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January 2, 2019

A deadly bacteria lurked in the pipes at NIH—and at least 12 patients fell ill

Daily Briefing

    At least 12 patients at NIH's hospital fell ill and three died after becoming infected with antibiotic-resistant Sphingomonas koreensis (S. koreensis) bacteria that lived in the hospital's water pipes, according to a study published last week in the New England Journal of Medicine.

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    A group of NIH researchers investigated the bacterial contamination following an influx of infections at the NIH Clinical Center in Bethesda, Maryland, in 2016. The researchers examined the hospital's water pipes and found S. koreensis bacteria in the faucets and sink water in patients' rooms. To identify the location of the bacteria in the water pipes, the researchers cultured S. koreensis from the sinks and performed whole-genome DNA sequencing to compare the isolates from the medical center with S. koreensis isolates from other institutions.

    According to researchers, the bacteria may have been in the medical center's water pipes since 2004. They said the bacteria may have been left over from construction.

    The S. koreensis contamination is the latest known instance of contamination at NIH's Clinical Center, but it was not the only instance. In 2011, a superbug outbreak infected patients at the Clinical Center, and in 2015, fungi were detected in the clinic's drug vials, STAT News reports. NIH Director Francis Collins overhauled of the Clinical Center's leadership after a 2016 internal report revealed that NIH researchers did not prioritize patient safety.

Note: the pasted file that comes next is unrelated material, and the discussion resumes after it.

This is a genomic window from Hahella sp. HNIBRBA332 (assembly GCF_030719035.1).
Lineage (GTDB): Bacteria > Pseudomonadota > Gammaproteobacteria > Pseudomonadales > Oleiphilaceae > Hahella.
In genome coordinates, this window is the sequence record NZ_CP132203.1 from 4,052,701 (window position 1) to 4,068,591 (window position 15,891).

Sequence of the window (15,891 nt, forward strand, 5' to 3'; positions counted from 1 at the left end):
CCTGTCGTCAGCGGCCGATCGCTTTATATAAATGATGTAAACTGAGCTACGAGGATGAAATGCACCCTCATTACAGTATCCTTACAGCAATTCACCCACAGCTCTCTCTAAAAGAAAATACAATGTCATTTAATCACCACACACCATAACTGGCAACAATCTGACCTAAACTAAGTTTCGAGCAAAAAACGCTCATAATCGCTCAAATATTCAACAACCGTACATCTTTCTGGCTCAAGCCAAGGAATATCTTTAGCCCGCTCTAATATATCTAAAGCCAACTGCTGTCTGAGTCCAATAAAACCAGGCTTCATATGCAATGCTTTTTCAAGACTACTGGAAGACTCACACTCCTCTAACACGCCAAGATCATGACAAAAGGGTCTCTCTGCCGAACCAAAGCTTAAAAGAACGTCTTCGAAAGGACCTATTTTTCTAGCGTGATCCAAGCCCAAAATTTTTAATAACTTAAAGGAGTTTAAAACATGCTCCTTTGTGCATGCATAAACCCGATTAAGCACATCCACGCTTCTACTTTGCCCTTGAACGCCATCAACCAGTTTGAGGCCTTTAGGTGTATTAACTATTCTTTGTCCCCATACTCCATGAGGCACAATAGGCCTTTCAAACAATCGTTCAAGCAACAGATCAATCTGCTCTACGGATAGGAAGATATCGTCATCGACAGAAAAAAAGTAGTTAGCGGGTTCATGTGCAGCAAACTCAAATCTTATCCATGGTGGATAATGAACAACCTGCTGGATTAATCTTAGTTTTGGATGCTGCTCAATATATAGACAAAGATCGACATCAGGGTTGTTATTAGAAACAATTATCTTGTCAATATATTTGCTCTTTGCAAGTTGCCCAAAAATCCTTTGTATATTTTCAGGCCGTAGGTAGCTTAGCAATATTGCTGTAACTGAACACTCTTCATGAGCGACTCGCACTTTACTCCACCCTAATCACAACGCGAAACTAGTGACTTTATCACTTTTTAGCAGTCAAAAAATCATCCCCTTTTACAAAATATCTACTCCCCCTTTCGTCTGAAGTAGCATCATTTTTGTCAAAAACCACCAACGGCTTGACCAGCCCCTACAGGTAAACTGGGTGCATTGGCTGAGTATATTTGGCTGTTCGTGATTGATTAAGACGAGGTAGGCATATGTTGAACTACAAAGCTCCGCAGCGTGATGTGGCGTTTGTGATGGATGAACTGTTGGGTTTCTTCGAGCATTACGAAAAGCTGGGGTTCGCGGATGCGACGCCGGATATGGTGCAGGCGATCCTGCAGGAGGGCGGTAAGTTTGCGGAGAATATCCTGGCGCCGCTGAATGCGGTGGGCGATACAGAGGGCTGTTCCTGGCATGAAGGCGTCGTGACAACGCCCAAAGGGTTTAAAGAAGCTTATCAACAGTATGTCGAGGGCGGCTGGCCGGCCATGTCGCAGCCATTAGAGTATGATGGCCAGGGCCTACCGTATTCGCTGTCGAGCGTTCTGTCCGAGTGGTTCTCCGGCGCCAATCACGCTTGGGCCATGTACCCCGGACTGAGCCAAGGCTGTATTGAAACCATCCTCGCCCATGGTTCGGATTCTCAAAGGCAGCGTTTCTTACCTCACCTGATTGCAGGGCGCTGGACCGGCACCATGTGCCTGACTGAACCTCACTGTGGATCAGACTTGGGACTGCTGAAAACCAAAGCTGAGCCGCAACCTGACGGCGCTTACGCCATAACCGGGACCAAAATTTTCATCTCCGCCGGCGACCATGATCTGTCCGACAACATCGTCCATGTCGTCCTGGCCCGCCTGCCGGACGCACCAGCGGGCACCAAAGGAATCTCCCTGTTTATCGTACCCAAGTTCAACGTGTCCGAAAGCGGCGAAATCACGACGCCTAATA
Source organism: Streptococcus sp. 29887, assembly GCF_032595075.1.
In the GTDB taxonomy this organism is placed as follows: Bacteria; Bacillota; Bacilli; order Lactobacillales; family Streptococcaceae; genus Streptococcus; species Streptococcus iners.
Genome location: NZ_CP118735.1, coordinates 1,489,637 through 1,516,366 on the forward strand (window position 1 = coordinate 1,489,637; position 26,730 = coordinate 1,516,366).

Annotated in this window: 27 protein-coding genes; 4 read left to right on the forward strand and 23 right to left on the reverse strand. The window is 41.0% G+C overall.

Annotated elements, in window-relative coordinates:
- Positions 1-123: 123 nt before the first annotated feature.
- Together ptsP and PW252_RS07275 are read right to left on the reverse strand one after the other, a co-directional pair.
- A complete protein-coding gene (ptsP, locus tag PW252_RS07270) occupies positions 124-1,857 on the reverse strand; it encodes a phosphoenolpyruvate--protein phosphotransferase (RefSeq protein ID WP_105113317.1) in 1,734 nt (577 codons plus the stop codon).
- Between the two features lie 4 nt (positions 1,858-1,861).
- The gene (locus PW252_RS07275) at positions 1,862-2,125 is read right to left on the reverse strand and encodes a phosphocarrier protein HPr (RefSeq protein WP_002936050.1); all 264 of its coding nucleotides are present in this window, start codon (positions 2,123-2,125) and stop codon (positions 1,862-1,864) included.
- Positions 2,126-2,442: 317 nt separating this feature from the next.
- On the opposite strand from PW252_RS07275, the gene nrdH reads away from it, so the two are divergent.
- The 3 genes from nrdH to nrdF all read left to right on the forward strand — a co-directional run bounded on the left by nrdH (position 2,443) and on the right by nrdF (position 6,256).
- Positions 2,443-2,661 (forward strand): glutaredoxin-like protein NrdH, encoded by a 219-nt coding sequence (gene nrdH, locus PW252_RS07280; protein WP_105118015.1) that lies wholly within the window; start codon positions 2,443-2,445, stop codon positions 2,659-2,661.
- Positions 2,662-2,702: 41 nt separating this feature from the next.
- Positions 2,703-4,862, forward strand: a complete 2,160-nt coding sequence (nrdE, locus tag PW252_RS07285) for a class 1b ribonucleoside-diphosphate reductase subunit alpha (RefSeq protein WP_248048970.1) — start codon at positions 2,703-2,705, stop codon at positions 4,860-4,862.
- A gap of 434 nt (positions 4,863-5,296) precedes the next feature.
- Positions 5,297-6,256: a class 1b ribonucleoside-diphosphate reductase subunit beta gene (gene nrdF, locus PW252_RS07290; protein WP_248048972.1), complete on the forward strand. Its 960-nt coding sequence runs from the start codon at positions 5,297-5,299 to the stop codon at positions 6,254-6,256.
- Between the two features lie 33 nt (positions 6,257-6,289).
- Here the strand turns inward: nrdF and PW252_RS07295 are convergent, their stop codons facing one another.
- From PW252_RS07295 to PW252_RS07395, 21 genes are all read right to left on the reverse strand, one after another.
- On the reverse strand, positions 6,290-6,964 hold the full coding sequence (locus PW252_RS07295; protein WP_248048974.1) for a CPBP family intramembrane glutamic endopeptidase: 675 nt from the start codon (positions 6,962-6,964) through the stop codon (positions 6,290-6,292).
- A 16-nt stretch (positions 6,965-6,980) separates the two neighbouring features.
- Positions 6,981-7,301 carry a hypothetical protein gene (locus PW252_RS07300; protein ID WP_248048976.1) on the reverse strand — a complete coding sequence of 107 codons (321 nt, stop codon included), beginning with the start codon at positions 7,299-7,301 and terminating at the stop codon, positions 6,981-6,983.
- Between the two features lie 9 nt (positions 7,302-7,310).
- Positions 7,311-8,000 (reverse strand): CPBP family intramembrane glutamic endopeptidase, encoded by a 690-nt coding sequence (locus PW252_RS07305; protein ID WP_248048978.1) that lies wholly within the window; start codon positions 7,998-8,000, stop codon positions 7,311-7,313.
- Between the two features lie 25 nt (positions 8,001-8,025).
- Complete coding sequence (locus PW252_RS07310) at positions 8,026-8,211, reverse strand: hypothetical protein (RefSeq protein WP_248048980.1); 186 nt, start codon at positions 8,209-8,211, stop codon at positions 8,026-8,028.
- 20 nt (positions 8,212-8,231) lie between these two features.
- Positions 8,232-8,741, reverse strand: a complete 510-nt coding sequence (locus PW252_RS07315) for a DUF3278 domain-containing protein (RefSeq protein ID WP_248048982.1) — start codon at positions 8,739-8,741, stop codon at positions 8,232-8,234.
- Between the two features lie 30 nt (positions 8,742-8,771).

What happened?

    The new report revealed that at least 12 patients at NIH's Clinical Center became infected with S. koreensis bacteria between 2006 and 2016, and three patients died in 2016.

    However, the researchers did not conclude that S. koreensis was the cause of death for the three patients. The patients who died "had multiple other life-threatening conditions, which were complications of their underlying disease" and had received  stem cell transplants, which could have made them more prone to infection, according to Tara Palmore, hospital epidemiologist at the Clinical Center and author of the study.

    Still, the researchers did not rule out the uncommon bacteria as the cause of death for the patients. Palmore said that even though S. koreensis "are fairly weak bacteria, … in a patient who is highly immunosuppressed, it doesn't take a highly virulent bacteria to cause additional illness."

    Palmore also noted that hospital-acquired infections aren't unique to NIH. Hospital-acquired infections "occur in every hospital," Palmore said. According to CDC, an estimated 4% of patients acquire disease from the hospital environment.

    Addressing the problem

    Following the discovery of the contaminated pipes, the Clinical Center made changes to its water system to prevent or reduce future contaminations, according to STAT News. According to Palmore, the medical center added more chlorine and increased the water temperature after learning that the water had low chlorine levels. The staff are also "taking out plumbing and putting it in a different shape," to organize the pipes into a configuration that will minimize bacteria growth, Palmore said.

    "It's a long-term project in our hospital that proceeds at a slow pace because we can't turn the entire hospital into our laboratory," Palmore said (Swetlitz, STAT News, 12/26/18; Cook, Becker's Hospital Review, 12/27/18; Johnson et al., New England Journal of Medicine, 12/27/18).

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